Could Cinnamon May Improve Memory and Learning Ability? Interview with:

Kalipada Pahan, Ph.D Floyd A. Davis, M.D., Endowed Chair of Neurology Professor, Departments of Neurological Sciences, Biochemistry and Pharmacology Rush University Medical Center VA Scientist Jesse Brown VA Medical Center Chicago, IL 60612

Dr. Kalipada Pahan

Kalipada Pahan, Ph.D
Floyd A. Davis, M.D., Endowed Chair of Neurology
Professor, Departments of Neurological Sciences, Biochemistry and Pharmacology
Rush University Medical Center
VA Scientist, Jesse Brown VA Medical Center
Chicago, IL 60612 What is the background for this study? What are the main findings?

Response: Individual difference in learning and educational performance is a global issue. In many cases between two students of the same background studying in the same class, one turns out to be a poor learner and does worse than the other academically. Little is known on what changes occur in the brain of poor learners and how to improve performance in poor learners. Here, we have demonstrated that cinnamon, a common food spice and flavoring material, converts poor learning mice to good learners. Results of the study were recently published in the Journal of Neuroimmune Pharmacology. What should readers take away from your report?

Response: Understanding brain mechanisms that lead to poor learning is important to developing effective strategies to improve memory and learning in poor learners. Hippocampus is a small part in the brain that generates, organizes and stores memory. We have found that the hippocampus of poor learners have less CREB (a protein involved in memory and learning) and more GABRA5 (a protein involved in synaptic inhibition) than good learners. We have successfully used cinnamon to reverse biochemical, cellular and anatomical changes that occur in the brains of mice with poor learning. After oral feeding of poor learning mice, ground cinnamon is metabolized into sodium benzoate, which then enters into the brain, increases CREB, decreases GABRA5, stimulates plasticity of hippocampal neurons, and improves memory and learning in poor learners to a level that found in untreated good learners. What recommendations do you have for future research as a result of this study?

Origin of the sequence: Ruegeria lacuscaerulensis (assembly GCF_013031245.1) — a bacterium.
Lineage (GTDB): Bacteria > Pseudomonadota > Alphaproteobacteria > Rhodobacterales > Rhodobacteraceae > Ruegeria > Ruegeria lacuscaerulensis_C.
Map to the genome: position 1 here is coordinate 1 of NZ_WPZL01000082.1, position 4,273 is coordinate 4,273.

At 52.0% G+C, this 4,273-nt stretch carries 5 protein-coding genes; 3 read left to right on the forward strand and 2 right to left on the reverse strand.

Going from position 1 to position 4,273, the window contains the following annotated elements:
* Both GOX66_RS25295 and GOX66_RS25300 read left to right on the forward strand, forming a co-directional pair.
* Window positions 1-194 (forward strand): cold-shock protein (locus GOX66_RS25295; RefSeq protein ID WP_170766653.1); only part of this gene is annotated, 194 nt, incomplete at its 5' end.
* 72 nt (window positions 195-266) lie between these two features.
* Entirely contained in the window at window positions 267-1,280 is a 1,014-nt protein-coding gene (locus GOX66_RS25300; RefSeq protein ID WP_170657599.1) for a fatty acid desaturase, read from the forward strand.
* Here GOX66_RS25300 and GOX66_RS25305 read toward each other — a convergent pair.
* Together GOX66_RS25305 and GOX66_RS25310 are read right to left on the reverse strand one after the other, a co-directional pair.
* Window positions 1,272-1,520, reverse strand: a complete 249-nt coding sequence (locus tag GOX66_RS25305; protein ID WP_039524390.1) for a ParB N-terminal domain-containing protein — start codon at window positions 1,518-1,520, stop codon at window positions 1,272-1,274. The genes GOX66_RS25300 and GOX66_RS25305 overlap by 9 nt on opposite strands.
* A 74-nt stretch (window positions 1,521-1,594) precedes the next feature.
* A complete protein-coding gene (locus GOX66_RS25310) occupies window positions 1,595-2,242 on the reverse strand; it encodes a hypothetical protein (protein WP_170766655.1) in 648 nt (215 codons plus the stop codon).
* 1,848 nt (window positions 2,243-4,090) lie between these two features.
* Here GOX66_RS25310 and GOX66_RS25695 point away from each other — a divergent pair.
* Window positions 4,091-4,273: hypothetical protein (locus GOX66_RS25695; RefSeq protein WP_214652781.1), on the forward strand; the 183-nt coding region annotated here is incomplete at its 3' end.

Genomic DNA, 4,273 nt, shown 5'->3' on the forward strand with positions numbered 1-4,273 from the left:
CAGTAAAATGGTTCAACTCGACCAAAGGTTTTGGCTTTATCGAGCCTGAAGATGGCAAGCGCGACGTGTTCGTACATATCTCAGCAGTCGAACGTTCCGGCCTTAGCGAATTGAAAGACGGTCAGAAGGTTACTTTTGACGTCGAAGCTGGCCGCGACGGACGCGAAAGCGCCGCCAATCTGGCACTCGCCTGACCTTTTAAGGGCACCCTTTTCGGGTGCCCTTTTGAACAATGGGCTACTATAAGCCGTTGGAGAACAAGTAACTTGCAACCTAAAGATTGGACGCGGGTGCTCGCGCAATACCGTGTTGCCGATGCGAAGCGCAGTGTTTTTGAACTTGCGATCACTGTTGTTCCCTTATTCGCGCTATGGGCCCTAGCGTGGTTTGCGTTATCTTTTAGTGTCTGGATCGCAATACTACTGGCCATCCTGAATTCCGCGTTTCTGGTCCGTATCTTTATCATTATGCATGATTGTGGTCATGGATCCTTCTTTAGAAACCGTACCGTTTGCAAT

Response: Although some people are inborn good learners and some become so in association to appropriate environments, some find it hard in learning new tasks. Therefore, improvement in memory and learning is of great value in human life. Now it is important to test this natural approach in poor learners. If these results are replicated in poor learning students, it would be a remarkable advance in handling this global issue. Is there anything else you would like to add?

Response: Cinnamon has been widely used as flavoring material and spice throughout the world for centuries. This would be one of the safest and the easiest approaches to convert poor learners to good learners. Thank you for your contribution to the community.


Khushbu K. Modi, Suresh B. Rangasamy, Sridevi Dasarathi, Avik Roy, Kalipada Pahan. Cinnamon Converts Poor Learning Mice to Good Learners: Implications for Memory Improvement. Journal of Neuroimmune Pharmacology, 2016; DOI: 10.1007/s11481-016-9693-6

Note: Content is Not intended as medical advice. Please consult your health care provider regarding your specific medical condition and questions.

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Last Updated on July 15, 2016 by Marie Benz MD FAAD